After moving to Italy from Senegal at four years old, Aida Diouf Mbengue struggled to be accepted both for her hijab and her skin colour.
She was excluded by classmates and belittled by teachers.
Now Mbengue is a rising internet star with one million followers on TikTok thanks to light-hearted, cheeky videos of herself flaunting an array of veils. Her content, she says, aims to fight against the mindsets that beset her childhood.
She is far from alone. Mbengue is part of a burgeoning movement of Afro-Italian influencers and creatives helping to spur a rethink of the Italian identity.
Black Italians erased from history
African Italians are frequently cast as outsiders in Italian society even though their history goes back decades -- the country had been experiencing waves of arrivals from Africa long before the refugee crisis.
Yet, according to sociologist Mauro Valeri, this is “a history that still needs to be written". In a lecture for NYU Florence, Valeri presents notable Black Italians that have fallen into obscurity after 1930s Fascism redefined Italians as Arian and Catholic.
Since then, Valeri argues, Italian identity has been tied to whiteness.
But as geography would have it, Italy has been among the European countries bearing the brunt of refugees and migrants' arrivals over the past few years and the political narrative surrounding the refugee crisis has deepened the struggle for acceptance for Afro-Italians.
Matteo Salvini, leader of the right-wing League party and former deputy prime minister, is notorious for advocating hard-line anti-immigration policies.
In 2018, the United Nations accused him and other right-wing politicians of “unashamedly embracing racist and xenophobic anti-immigrant and anti-foreigner rhetoric” to help push through their policies.
This has strengthened a connection in public consciousness between skin colour, illegal immigration and a physical and cultural threat to Italian society.
For young Afro-Italians, this has meant growing up in an environment of hostility and societal rejection.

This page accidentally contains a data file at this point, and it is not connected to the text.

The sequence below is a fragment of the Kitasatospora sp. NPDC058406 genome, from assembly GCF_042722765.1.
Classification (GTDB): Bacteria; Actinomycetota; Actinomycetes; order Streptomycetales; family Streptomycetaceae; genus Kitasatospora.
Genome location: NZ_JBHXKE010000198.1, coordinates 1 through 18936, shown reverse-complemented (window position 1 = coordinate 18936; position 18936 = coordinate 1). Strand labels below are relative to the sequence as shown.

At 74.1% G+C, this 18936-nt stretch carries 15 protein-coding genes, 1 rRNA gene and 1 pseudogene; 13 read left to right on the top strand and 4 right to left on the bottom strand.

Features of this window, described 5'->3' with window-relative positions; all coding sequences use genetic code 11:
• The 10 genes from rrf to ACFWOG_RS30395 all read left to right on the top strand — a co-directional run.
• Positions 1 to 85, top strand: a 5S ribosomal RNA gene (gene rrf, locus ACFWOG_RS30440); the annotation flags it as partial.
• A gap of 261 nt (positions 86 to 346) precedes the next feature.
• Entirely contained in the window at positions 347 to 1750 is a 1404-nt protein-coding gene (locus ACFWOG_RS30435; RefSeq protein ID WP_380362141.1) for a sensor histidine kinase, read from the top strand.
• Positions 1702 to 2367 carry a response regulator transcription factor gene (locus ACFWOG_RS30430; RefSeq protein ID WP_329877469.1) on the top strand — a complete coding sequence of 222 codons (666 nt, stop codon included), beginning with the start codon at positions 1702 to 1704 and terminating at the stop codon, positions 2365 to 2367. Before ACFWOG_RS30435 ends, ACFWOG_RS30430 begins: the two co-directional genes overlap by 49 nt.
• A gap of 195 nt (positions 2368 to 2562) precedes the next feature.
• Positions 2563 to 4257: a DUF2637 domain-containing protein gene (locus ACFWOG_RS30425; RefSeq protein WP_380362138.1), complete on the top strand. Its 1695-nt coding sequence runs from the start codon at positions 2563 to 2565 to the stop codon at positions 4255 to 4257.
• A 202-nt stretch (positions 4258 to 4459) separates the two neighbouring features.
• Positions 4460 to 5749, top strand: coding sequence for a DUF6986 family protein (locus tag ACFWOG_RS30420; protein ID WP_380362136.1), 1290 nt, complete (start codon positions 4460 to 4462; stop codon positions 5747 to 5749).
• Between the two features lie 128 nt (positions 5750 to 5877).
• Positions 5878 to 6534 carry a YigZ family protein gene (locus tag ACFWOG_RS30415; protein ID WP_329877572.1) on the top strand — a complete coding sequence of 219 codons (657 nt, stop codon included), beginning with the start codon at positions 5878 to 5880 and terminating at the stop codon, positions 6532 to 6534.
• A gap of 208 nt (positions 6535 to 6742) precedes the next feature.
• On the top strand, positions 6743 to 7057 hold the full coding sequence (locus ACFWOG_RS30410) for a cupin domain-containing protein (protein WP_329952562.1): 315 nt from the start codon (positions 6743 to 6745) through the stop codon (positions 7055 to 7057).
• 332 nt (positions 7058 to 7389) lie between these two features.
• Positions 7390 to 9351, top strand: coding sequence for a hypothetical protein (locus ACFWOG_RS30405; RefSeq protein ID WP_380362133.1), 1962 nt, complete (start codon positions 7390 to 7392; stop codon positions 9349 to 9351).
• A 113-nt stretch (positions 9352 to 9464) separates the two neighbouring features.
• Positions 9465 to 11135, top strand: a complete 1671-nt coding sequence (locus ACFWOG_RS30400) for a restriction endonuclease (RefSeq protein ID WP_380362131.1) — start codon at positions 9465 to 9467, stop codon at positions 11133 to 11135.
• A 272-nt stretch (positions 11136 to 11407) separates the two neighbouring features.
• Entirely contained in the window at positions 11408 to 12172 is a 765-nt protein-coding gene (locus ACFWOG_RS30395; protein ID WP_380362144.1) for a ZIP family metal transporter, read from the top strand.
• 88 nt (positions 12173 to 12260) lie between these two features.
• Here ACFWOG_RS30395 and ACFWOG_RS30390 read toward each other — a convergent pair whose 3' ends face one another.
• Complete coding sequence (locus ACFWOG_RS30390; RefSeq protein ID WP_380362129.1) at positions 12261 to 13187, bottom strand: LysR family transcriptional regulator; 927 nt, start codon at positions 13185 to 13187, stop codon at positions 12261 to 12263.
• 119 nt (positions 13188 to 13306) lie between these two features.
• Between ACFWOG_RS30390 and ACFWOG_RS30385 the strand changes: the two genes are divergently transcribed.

A study conducted by Milan's Instituto Cattaneo in 2018 found that Italians are also prone to overestimate the number of non-EU immigrants in Italy with those who identified as right-wing likely to inflate the number the most.
The rise of Afro-Italian voices
But a backlash against anti-immigrant sentiment in Italian society has also been growing in parallel and protests erupted across the country after the killing of George Floyd in the US.
Campaigners then not only expressed solidarity with those suffering racial abuse in the US but also brandished banners reading "I am Italian too" or listing names of victims of racism in the country to draw attention to the rampant home-grown racism.
Italian media has also come under fire from activists for programmes that make use of blackface and the n-word.
This growing disillusionment with the traditional Italian identity has led to the emergence of several Afro-Italian creatives.
The Afro Influencers agency -- created by Moustapha Thiam, an IT analyst, actor and comedian to "give a voice to these young people, to this community that is rarely listened to" -- is making waves in the world of social media.
One of its members is TikTok star Mbengue who has been dubbed “the first Italian TikTokker with a veil” for her sassy videos aiming to dispel assumptions that her skin colour, religion or hijab are obstacles or limitations.
“My videos are changing the mindset of people who will become parents in the future and will pass on these values to their children,” Mbengue explains.